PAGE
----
Book Review: Arabella of Mars by David D. Levine
A review copy was provided by the publisher in exchange for an honest review. All opinions are my own.
Mogsy’s Rating: 4.5 of 5 stars
Genre: Science Fiction
Series: Stand Alone
Publisher: Tor Books (July 12, 2016)
Length: 352 pages
Meet Arabella Ashby of Mars. The year is 1812 and already humans have been capable of space travel for centuries, thanks to the advances in automata and airship technology made in the 1600s. Our titular heroine is Martian-born and Martian-bred, having been raised on her family’s frontier colonial plantation until the year she turned sixteen, when her mother deemed the red planet too unsuitable for the enrichment of proper young ladies. After saying goodbye to her father, her older brother Michael, and her childhood home where so many fond memories of her wild adventures have been forged, Arabella is whisked away along with her two younger sisters back to London, England on Earth, a planet as alien to our protagonist as Mars is to most English folk.
Growing up on Mars, Arabella’s Martian nanny Khema taught her how to be strong and independent—important traits to have if one hopes to thrive on the world’s harsh surface. But back in England, she is expected to be meek and gentile, following the myriad incomprehensible rules of etiquette expected from a young woman of high birth. Before she’s had much time to settle though, her family receives terrible news from Mars: Arabella’s father has passed on, leaving the ownership of the plantation to Michael, his only son and heir. However, members of the extended Ashby family have other ideas. Arabella’s cousin, Simon Ashby, has long felt slighted over his side of the family’s lack of inheritance, and sees this as an opportunity to seize what he wants. When Arabella finds out about Simon’s dastardly plans to kill her brother, it is a race to Mars in order to try and stop him.
But while she’s still on Earth, Arabella is just a girl with no resources or power, and her murderous cousin has a pretty big head start. In a desperate gambit, she steals a set of men’s clothing and poses as a boy looking for work on a ship bound for Mars, and that’s how she ends up on the Diana, a merchant airship for the Mars Trading Company captained by the handsome and mysterious Prakash Singh.
Ahem, if someone had told me this was predominantly a girl-disguised-as-a-boy story, I would have read this one much, much sooner! I can’t help it; as common and well-used as it is, I’m always a sucker for this trope. As an added bonus, I happen to love nautical fantasy. While the “sailing” here takes place in space instead of upon the high seas, and the airships might not look exactly like the traditional tall ships of history, one look at that gorgeous cover with the sails and rigging and you can probably tell that the general idea is the same. We may be trading ocean currents for solar winds, but you still have the ship crew, sailing lingo, the everyday activities that take place on a trade ship, and even a heart-stopping encounter with French privateers.
I’ve never read anything by the author before this, but I can see the reason for all his accolades and why his short fiction is so widely praised. David D. Levine is an excellent world-builder, imagining an alternate history where, instead of observing an apple fall to the ground, the great Sir Isaac Newton receives his epiphany after watching a soap bubble in his bath rise to the surface, leading him to form the principle of aerial buoyancy. Thus, humankind was able to develop space travel so quickly. Despite the themes of planetary colonialism and traversing the stars though, there’s also a strong fantastical nature to this novel. In truth, the elements of sci-fi are pretty light, making a lot of the “technology” feel practically indistinguishable from magic. This includes the society’s use of automata and other clockwork machinery, giving Arabella of Mars a strong Regency Era-inspired steampunk flavor.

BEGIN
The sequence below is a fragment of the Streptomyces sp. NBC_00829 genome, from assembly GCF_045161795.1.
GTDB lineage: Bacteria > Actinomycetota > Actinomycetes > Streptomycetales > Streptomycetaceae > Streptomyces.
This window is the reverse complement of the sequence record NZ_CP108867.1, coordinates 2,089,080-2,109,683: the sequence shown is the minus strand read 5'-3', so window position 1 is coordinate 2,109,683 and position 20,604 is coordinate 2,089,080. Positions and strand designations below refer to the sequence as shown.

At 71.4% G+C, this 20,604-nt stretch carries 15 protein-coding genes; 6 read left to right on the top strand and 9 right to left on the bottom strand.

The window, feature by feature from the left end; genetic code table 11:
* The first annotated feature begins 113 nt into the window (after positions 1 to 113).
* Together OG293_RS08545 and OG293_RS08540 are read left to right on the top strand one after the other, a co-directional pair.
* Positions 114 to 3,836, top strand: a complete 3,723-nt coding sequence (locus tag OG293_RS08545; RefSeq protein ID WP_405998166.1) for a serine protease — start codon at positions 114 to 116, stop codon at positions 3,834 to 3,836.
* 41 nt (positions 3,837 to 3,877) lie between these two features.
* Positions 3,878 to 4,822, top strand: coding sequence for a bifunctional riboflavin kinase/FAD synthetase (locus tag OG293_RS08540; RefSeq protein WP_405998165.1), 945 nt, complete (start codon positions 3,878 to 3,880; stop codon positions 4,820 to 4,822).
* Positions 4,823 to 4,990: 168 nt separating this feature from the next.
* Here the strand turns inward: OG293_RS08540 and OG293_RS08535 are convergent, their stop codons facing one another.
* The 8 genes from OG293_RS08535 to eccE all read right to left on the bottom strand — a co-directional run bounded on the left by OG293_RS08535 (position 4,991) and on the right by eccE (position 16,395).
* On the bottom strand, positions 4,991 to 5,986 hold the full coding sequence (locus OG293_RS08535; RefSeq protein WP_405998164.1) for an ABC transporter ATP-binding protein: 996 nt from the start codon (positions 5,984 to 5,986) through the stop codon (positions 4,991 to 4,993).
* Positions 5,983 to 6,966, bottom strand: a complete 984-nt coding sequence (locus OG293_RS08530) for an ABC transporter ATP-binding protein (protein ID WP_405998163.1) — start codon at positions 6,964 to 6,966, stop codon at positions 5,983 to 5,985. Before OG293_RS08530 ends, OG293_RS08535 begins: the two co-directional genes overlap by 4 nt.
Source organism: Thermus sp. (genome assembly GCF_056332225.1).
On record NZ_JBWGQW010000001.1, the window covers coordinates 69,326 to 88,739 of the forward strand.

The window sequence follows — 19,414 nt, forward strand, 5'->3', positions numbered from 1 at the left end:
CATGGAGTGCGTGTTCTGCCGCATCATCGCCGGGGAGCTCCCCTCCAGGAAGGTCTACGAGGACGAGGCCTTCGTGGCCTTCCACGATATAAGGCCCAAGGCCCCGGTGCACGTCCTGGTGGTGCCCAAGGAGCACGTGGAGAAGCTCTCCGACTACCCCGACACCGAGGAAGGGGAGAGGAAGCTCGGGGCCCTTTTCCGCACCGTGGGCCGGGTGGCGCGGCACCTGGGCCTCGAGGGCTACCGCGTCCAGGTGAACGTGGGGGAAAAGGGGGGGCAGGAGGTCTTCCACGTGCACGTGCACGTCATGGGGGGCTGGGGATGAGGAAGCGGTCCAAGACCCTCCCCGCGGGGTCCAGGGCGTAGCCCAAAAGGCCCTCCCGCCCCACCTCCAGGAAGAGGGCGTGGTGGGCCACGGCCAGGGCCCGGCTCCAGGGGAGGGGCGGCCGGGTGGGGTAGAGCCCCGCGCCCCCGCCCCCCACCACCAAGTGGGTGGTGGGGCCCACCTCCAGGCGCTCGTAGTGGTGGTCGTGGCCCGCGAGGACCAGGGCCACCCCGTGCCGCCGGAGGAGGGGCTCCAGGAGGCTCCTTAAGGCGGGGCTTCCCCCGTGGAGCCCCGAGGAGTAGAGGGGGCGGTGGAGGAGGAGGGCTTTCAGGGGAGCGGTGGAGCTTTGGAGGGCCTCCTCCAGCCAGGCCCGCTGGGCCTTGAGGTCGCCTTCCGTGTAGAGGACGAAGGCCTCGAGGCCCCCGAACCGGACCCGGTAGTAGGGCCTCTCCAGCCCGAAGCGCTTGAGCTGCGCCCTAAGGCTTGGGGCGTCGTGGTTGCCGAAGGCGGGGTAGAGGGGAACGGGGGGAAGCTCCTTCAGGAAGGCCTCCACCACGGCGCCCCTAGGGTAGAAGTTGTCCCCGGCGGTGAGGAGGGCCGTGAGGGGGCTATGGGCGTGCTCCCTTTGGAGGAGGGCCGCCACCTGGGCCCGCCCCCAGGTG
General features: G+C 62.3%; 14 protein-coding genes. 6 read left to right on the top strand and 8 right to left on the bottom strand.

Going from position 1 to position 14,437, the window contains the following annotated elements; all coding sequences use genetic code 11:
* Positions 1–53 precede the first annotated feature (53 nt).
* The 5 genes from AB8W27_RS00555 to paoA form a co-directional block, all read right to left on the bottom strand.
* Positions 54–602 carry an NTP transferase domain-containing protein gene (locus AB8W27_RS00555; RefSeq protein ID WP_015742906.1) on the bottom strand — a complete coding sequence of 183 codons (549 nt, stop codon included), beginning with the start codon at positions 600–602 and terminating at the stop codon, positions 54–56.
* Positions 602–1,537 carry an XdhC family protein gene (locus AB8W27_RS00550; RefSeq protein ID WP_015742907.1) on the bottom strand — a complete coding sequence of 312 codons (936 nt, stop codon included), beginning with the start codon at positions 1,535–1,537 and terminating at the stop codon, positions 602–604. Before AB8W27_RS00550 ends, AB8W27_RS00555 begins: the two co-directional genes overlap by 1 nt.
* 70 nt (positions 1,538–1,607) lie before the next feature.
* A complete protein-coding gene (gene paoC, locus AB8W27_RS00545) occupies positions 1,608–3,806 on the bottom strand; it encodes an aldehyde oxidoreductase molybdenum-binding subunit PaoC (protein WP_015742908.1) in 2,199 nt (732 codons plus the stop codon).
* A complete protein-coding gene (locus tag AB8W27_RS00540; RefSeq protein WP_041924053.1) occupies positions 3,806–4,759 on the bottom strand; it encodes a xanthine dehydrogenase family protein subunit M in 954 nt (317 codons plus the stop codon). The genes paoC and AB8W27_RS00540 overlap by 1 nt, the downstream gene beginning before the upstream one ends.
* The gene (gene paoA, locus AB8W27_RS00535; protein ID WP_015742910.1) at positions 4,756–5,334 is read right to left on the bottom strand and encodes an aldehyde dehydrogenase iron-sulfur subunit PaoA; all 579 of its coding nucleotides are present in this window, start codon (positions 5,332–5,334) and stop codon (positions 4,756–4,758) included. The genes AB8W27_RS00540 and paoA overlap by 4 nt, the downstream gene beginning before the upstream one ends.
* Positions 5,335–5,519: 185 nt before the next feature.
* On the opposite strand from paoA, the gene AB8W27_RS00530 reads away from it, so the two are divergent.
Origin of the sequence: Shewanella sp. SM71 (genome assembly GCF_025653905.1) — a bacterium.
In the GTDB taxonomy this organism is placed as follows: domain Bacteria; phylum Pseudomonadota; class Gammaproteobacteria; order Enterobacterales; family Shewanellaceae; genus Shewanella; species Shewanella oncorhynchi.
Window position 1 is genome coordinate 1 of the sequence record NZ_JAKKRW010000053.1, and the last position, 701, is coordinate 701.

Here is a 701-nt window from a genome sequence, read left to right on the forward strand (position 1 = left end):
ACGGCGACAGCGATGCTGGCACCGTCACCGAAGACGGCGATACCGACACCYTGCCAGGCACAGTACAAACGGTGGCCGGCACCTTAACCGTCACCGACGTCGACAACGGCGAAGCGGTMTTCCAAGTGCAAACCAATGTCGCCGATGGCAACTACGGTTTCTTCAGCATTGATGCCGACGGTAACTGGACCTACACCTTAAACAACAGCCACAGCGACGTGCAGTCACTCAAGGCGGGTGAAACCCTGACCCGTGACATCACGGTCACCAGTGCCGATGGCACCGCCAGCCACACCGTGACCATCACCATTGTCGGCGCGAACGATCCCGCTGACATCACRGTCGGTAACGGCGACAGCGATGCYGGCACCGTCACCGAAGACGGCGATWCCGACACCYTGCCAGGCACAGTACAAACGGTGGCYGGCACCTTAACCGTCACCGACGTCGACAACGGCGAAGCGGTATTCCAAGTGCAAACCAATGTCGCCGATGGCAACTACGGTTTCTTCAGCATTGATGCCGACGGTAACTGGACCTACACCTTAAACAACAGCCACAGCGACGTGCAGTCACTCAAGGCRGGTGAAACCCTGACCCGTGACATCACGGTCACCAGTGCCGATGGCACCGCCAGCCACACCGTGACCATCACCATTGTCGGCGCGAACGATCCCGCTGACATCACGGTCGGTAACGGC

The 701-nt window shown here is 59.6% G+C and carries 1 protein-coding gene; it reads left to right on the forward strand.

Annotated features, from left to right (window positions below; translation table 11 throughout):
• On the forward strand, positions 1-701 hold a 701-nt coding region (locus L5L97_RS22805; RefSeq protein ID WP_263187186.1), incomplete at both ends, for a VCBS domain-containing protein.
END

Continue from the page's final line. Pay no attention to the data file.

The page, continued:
As for the character of Arabella, it was impossible not to be drawn to her immediately. She’s a free spirit trapped by the strict conventions of the early 1800s, especially those placed upon upper class young women. But her Martian upbringing and her time with Khema had shown her see how things could be different (the Martians are a heavily carapaced race of aliens with eye stalks, and it is their larger, more powerful females who are the warriors and leaders) and so she has a much different outlook than her mother and her peers. Although this gives Arabella a “special snowflake” vibe at times (not to mention her knack with fixing automata which surpasses the abilities of even the most experienced adults) it was very easy to feel a connection to her character, and to cheer for her every step of the way on her quest to save her brother.
There are a few other nitpicks, but they are mostly minor. The plot was fast-paced but felt a little “forced” and too convenient, considering everything that could go wrong does go wrong, and at times it got very predictable. The romance between Arabella and Captain Singh also came on a bit too suddenly for me at the end there, especially since the latter spent more than half the book believing the former to be nothing more than his cabin boy. But since this novel appears to be designed for crossover YA and adult appeal, I didn’t mind these stylistic choices too much.
All in all, I loved Arabella of Mars and I couldn’t have asked for a more fun and exciting genre-bending tale. With its intriguing mix of steampunk, fantasy, science fiction and alternate history, readers of every persuasion will likely find something for them in this wonderful, action-packed coming-of-age adventure.